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patchman is a django-based linux patch status monitoring system.

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README
Patchman
========

Summary
-------

Patchman is a django-based patch status monitoring tool for linux systems, that
provides a web interface for monitoring host package updates.

Patchman clients send a list of installed packages and enabled repositories to
the patchman server. The patchman server updates its package list for each
repository and determines which hosts require updates, whether those updates
are normal or security updates, and shows installed packages that are not part
of any repository. Hosts, packages, repositories and operating systems can all
be filtered (using features or arbitrary tags). For example, it is possible to
find out which hosts have a certain version of a package installed, and which
repository it comes from.

Patchman does not install update packages on hosts, it calculates and keeps
track of what updates are available for each host. The patchman yum and apt
plugins can send reports to the patchman server every time packages are
installed or removed.


Source
------

The current code is available on github:

   https://github.com/VPAC/patchman


Server-side dependencies
------------------------

python-django-tagging
python-django-south
python-django-extensions
django-andsome
python-debian
python-rpm
python-progressbar
python-lxml
python-argparse

The server can optionally make use of celery to asynchronously process the
reports send by hosts.


Client-side dependencies
------------------------

The client-side dependencies are kept to a minimum. rpm and dpkg are required
to report packages, yum and apt are required to report repositories. These
packages are normally installed by default on most systems.

rpm-based OS's can tell if a reboot is required to install a new kernel by
looking at uname -r and comparing it to the highest installed kernel version.
deb-based OS's do not alway change the kernel version when a kernel update is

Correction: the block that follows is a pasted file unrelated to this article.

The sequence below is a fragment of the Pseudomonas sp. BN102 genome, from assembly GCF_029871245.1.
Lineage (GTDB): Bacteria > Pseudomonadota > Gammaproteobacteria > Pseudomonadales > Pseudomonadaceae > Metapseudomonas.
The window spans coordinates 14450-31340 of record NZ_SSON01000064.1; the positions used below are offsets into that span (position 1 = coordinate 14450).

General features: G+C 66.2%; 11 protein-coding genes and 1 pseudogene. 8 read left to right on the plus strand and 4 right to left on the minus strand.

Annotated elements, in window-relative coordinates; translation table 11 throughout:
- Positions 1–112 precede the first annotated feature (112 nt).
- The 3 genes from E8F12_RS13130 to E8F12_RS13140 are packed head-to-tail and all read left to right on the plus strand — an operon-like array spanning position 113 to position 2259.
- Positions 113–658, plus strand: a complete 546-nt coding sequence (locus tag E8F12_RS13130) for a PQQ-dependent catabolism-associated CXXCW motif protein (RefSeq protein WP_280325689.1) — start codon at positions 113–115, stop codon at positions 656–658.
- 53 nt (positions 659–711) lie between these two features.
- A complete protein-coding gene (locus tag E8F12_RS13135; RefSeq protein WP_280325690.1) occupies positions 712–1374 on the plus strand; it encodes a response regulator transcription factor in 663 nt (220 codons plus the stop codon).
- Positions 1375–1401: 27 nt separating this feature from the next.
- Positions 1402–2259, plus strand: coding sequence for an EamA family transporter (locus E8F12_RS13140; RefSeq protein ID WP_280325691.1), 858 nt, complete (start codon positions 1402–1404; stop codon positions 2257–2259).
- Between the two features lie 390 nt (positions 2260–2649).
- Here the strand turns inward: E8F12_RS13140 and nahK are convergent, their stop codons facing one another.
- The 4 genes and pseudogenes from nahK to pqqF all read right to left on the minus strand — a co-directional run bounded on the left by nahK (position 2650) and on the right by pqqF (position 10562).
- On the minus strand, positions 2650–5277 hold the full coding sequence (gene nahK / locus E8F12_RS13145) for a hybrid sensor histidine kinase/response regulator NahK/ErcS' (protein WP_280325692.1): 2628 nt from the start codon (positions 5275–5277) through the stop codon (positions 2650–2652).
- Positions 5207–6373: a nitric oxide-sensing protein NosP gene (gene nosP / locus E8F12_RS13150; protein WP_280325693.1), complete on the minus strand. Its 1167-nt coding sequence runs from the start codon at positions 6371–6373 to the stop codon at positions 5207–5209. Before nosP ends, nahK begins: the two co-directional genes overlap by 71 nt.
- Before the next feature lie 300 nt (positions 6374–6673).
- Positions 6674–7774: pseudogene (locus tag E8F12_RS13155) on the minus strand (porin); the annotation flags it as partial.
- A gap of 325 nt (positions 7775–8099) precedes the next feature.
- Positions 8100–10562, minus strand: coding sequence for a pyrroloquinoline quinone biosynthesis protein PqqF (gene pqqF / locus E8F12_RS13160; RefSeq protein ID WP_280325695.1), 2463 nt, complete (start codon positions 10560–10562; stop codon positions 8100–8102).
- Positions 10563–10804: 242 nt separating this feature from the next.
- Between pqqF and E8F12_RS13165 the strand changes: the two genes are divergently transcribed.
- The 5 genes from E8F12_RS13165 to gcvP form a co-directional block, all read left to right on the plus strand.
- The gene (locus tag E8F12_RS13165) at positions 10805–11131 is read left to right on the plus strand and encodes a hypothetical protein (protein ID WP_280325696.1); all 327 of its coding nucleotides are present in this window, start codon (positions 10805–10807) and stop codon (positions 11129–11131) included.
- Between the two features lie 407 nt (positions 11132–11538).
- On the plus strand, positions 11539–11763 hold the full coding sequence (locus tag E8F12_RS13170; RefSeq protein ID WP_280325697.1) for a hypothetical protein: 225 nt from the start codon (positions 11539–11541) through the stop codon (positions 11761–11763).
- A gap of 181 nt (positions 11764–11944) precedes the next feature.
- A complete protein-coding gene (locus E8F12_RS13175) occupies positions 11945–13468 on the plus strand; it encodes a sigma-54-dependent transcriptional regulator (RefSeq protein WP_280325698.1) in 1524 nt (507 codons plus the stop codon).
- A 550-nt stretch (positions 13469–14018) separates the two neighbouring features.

installed, so these clients need the 'update-notifier-common' package installed
to enable this functionality.


Usage
-----

The  web interface presents a dashboard with items needing attention, and the
ability to manipulate packages, repositories, operating systems and hosts.

To populate the web interface, run the client on some hosts, this should
provide some initial data to work with. The cli can be used to run cronjobs
and process the reports send from hosts. Run 'patchman-cli -h' for a rundown of
the usage. 

Depending on your setup, there may be some initial work to organise the data
sent from the reports. The following explanations may help in this case.

An OSGroup differs from an OS, in that an OSGroup is a collection of OS's.
For example, a "Debian 6" OSGroup could be comprised of machines with the
following OS's -> "Debian 6.0.1", "Debian 6.0.2", "Debian 6.0.5".
The OS names are obtained from the client hosts, so these may differ
depending on patch-level version, even though they are the same operating
system. Likewise, a "CentOS 5" OSGroup could cover "CentOS 5.4",
"CentOS 5.7", etc. The "CentOS 6" group could cover "CentOS 6.0" through
"CentOS 6.3". Repositories can be linked to an OSGroup, or to a host itself,
and

Repostiories and mirrors are a similar concept. Each repository URL is
counted as a separate mirror, unless the repositories are linked together.
For Red Hat based hosts, this occurs automatically. Currently, for Debian-
based hosts, you need to manually link which mirrors form each repository.
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